What Does The Autumn Budget Mean For Small Businesses?

By smei

Posted 01/12/17

What Does The Autumn Budget Mean For Small Businesses?

Phillip Hammond announced his Autumn Budget on 22 November 2017. This is his second budget since taking over as chancellor and there were some less than positive projections for economic growth, alongside the announcement that the UK has dropped out of the world’s top five wealthiest countries. 

However, it was not all bad, with the Chancellor recognising the need to support the small and medium businesses (SMEs), who represent the backbone of UK economy (99.9% of all public sector businesses), in order to get the UK “back into good shape” [1][2]. This article looks at the key points and summarises the updates and plans that will have most relevance for SME businesses.  

Business Landscape

  • Growth forecast for 2017 reduced to 1.5%, down from two per cent.
  • GDP forecast to reduce to 1.4% in 2018-2019, then 1.3% in 2019-2020, before rising back up to 1.5% in 2020-2021, and 1.6% in 2021-22.
  • Forecasts for productivity and business investment are down.
  • Annual rate of CPI inflation will fall from peak of three per cent to two per cent.
  • 600,000 more people are expected to be in work by 2022.

Business Tax

It looks like the government has learnt from its unpopular decision to increase flat-rate VAT to 16.5% in the previous Autumn Budget, with the Chancellor committing to freeze the rate at which companies must register for VAT at £85,000 until at least 2020. This is way above the EU average of £20,000 and the highest in the world after Singapore [3].   

Business Rates

The Chancellor announced a switch in the inflation measure used to calculate business rates (taxes paid on non-residential properties) from the Retail Price Index (RPI) to the Consumer Price Index (CPI). This will reduce taxes on commercial properties, helping put retailers on the same footing as their online competitors. It is anticipated that this will save businesses £2.3bn over the next five years [4]. 

Business Investment

British Business Bank will replace European Investment Fund lending if and when needed, and the Government has doubled the limit of the Enterprise Investment Scheme (EIS) as part of a £20bn pledge to aid the growth of UK start-ups. The EIS is a tax relief scheme that encourages private investment in SME businesses. This increase will help entrepreneurs scale-up their businesses and enable the UK to continue to build global leaders [5].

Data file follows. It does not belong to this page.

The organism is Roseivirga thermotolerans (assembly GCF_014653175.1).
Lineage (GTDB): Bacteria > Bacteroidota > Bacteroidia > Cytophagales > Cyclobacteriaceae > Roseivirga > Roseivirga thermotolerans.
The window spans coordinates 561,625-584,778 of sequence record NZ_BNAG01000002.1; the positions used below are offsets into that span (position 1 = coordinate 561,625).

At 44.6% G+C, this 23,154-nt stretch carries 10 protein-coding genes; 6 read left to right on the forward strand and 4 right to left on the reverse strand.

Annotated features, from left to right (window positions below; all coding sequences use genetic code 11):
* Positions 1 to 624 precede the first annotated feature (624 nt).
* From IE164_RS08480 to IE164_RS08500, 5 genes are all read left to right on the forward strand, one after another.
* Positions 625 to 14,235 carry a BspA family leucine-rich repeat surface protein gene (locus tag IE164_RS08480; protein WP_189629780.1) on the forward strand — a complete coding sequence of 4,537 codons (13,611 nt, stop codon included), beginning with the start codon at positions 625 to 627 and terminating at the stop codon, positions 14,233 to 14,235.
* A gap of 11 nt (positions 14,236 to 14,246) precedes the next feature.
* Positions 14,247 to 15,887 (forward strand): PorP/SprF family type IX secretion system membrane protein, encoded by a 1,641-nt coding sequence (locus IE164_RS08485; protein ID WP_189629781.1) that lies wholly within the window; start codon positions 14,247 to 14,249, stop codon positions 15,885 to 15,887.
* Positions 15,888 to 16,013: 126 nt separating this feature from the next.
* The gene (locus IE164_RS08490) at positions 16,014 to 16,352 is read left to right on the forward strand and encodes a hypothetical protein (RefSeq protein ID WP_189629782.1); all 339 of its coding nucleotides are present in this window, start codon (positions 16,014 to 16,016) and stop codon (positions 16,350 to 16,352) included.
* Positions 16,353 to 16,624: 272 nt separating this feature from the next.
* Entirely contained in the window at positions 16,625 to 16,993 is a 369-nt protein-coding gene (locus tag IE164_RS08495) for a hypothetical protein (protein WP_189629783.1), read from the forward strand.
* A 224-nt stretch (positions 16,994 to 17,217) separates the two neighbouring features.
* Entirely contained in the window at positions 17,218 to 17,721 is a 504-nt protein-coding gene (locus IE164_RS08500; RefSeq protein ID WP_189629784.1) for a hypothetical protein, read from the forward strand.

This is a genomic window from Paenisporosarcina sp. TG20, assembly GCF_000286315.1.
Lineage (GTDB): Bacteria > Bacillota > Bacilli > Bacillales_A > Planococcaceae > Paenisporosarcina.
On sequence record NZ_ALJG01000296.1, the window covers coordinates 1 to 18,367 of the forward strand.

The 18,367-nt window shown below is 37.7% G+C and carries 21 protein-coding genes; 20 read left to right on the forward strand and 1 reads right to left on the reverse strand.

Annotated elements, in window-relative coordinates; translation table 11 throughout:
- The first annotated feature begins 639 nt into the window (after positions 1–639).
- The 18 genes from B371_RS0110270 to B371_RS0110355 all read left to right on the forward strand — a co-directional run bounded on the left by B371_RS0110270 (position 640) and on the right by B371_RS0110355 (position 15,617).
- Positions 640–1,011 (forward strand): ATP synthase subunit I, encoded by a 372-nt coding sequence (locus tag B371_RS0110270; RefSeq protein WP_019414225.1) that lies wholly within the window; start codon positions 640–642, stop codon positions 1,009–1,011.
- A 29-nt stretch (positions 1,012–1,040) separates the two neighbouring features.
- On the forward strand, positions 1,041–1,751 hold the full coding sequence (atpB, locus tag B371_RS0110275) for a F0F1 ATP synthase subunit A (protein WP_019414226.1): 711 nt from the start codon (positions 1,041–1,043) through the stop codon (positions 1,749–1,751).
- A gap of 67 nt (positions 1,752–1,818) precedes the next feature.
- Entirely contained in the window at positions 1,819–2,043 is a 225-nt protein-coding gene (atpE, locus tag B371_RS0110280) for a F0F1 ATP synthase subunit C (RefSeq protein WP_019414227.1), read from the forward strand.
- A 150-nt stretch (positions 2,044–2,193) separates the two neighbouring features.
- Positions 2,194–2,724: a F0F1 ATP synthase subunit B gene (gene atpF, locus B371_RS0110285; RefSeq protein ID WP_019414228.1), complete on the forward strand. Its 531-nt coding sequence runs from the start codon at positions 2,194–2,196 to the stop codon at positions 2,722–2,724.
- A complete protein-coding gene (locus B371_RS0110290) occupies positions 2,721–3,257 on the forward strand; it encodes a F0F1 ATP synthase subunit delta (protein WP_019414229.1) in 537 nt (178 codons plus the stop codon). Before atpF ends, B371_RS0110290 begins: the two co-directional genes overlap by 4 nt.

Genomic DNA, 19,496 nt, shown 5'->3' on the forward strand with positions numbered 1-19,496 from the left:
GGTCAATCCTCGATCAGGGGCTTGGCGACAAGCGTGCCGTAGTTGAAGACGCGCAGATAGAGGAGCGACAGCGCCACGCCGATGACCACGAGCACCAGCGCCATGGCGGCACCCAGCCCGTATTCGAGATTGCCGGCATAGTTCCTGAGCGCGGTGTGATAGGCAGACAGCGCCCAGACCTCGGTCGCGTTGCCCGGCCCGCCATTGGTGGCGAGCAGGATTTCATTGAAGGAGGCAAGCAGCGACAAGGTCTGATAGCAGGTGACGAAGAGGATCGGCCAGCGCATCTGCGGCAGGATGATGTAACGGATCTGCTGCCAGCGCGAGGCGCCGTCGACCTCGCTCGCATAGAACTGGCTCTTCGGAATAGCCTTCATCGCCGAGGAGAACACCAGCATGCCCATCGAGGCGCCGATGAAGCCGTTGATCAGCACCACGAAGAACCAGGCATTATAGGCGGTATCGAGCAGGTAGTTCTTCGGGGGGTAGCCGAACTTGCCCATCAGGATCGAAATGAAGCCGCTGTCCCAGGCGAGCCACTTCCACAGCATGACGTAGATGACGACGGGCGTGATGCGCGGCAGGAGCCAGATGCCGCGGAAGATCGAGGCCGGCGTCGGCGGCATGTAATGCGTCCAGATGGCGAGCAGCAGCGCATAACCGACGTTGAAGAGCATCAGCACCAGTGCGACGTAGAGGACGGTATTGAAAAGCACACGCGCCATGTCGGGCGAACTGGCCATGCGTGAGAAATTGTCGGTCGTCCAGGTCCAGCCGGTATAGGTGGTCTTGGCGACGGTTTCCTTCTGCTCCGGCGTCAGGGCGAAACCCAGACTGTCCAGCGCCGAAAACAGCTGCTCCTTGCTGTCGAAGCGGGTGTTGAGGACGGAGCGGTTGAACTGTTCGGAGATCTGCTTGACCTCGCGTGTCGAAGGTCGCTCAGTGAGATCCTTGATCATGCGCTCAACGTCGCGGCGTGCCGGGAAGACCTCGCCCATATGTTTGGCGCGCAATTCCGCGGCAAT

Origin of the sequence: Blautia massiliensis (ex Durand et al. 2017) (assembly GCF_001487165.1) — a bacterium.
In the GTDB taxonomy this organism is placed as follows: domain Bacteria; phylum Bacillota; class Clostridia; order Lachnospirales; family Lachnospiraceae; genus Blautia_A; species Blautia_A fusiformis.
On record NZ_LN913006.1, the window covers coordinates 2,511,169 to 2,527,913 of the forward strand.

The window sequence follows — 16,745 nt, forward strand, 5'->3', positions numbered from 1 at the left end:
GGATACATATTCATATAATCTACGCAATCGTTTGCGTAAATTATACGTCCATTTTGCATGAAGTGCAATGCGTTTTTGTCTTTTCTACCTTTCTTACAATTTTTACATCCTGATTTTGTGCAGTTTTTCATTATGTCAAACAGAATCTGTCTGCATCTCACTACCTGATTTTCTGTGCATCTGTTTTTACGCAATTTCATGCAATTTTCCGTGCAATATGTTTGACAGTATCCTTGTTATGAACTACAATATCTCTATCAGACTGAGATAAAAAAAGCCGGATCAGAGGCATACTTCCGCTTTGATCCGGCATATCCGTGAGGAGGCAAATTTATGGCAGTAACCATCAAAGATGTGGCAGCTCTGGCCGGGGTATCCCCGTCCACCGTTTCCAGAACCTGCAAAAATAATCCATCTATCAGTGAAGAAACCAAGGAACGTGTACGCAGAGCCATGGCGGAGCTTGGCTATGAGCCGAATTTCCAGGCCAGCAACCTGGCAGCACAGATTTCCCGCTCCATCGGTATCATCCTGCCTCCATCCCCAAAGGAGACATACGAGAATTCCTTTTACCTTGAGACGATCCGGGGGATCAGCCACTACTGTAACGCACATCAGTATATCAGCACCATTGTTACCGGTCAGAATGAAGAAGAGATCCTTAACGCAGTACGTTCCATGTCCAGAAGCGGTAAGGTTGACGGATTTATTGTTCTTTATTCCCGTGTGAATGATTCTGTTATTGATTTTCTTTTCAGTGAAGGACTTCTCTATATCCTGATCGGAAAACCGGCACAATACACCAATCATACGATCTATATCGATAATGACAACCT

Alcohol Duty

Alcohol duty will freeze, apart from on low-cost, high-strength ciders and beers. This is great news for those in the hospitality sector, which had concerns about what an increase in duty could mean for struggling businesses. The chancellor calculated that this will save consumers the equivalent of 12p on each pint of beer, with a projected overall saving of £100m [6].  


The minimum wage for workers over the age of 25 will be increased by 4.4 % from £7.50 to £7.83 an hour. This means an increase of £600 a year for full time workers; with wages for apprentices also up by 20p [7]. 

Hopefully, in the words of Chancellor Phillip Hammond, these plans can help us all to “look forwards, embrace change, meet our challenges head on and seize the opportunities for Britain” [8].


[1] http://www.fsb.org.uk/media-centre/small-business-statistics

[2] https://www.enterprisenation.com/blog/posts/enterprise-nation-s-emma-jones-on-autumn-budget-2017-a-solid-budget-to-get-uk-into-good-shape-for-brexit

[3] http://www.thisismoney.co.uk/money/smallbusiness/article-5107743/What-Autumn-Budget-means-small-business.html

[4] http://www.bbc.com/news/business-42085005

[5] http://www.growthbusiness.co.uk/budget-2017-uk-scale-ups-new-fund-eis-limit-2553016/

[6] https://www.thedrinksbusiness.com/2017/11/industry-rejoices-as-chancellor-freezes-wine-and-spirit-duty/

[7] http://www.mirror.co.uk/money/national-living-wage-rising-millions-11565710

[8] http://smallbusiness.co.uk/autumn-budget-2017-small-business-guide-2541658/

The information contained herein is based on sources we believe reliable and should be understood to be general risk management and insurance information only. The information is not intended to be taken as advice with respect to any individual situation and cannot be relied upon as such.

Statements concerning legal, tax or accounting matters should be understood to be general observations based solely on our experience as insurance brokers and risk consultants and should not be relied upon as legal, tax or accounting advice, which we are not authorised to provide.

Posted 01/12/17

Author: smei

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